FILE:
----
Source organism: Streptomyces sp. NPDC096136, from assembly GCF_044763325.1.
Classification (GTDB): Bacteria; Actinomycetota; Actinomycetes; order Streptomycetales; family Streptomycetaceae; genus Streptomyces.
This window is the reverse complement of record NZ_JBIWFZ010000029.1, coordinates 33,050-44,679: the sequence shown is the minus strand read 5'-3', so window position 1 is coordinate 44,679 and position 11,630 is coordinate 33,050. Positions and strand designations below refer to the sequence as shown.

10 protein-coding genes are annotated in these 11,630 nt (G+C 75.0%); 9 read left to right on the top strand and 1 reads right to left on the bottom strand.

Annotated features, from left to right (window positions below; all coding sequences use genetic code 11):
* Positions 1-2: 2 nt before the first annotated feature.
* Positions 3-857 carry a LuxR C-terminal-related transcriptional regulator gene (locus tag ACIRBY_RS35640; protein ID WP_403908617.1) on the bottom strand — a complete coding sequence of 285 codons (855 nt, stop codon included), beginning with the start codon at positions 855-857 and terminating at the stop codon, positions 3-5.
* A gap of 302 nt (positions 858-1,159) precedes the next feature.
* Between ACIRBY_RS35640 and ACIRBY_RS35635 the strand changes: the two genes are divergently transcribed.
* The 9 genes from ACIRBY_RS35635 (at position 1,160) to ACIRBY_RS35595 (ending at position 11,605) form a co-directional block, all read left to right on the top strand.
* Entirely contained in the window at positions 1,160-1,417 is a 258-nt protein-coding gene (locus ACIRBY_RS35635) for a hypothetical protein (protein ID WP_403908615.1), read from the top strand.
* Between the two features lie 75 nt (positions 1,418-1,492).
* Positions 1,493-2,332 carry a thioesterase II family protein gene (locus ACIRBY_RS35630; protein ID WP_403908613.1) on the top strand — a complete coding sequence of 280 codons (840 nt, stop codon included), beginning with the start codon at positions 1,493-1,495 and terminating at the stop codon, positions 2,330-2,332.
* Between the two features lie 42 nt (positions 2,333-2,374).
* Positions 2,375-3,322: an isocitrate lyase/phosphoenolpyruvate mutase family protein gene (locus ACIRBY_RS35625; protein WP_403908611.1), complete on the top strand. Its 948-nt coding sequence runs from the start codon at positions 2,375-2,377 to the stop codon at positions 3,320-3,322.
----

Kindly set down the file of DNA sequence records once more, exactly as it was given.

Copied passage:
Source organism: Streptomyces sp. NPDC096136, from assembly GCF_044763325.1.
Classification (GTDB): Bacteria; Actinomycetota; Actinomycetes; order Streptomycetales; family Streptomycetaceae; genus Streptomyces.
This window is the reverse complement of record NZ_JBIWFZ010000029.1, coordinates 33,050-44,679: the sequence shown is the minus strand read 5'-3', so window position 1 is coordinate 44,679 and position 11,630 is coordinate 33,050. Positions and strand designations below refer to the sequence as shown.

10 protein-coding genes are annotated in these 11,630 nt (G+C 75.0%); 9 read left to right on the top strand and 1 reads right to left on the bottom strand.

Annotated features, from left to right (window positions below; all coding sequences use genetic code 11):
* Positions 1-2: 2 nt before the first annotated feature.
* Positions 3-857 carry a LuxR C-terminal-related transcriptional regulator gene (locus tag ACIRBY_RS35640; protein ID WP_403908617.1) on the bottom strand — a complete coding sequence of 285 codons (855 nt, stop codon included), beginning with the start codon at positions 855-857 and terminating at the stop codon, positions 3-5.
* A gap of 302 nt (positions 858-1,159) precedes the next feature.
* Between ACIRBY_RS35640 and ACIRBY_RS35635 the strand changes: the two genes are divergently transcribed.
* The 9 genes from ACIRBY_RS35635 (at position 1,160) to ACIRBY_RS35595 (ending at position 11,605) form a co-directional block, all read left to right on the top strand.
* Entirely contained in the window at positions 1,160-1,417 is a 258-nt protein-coding gene (locus ACIRBY_RS35635) for a hypothetical protein (protein ID WP_403908615.1), read from the top strand.
* Between the two features lie 75 nt (positions 1,418-1,492).
* Positions 1,493-2,332 carry a thioesterase II family protein gene (locus ACIRBY_RS35630; protein ID WP_403908613.1) on the top strand — a complete coding sequence of 280 codons (840 nt, stop codon included), beginning with the start codon at positions 1,493-1,495 and terminating at the stop codon, positions 2,330-2,332.
* Between the two features lie 42 nt (positions 2,333-2,374).
* Positions 2,375-3,322: an isocitrate lyase/phosphoenolpyruvate mutase family protein gene (locus ACIRBY_RS35625; protein WP_403908611.1), complete on the top strand. Its 948-nt coding sequence runs from the start codon at positions 2,375-2,377 to the stop codon at positions 3,320-3,322.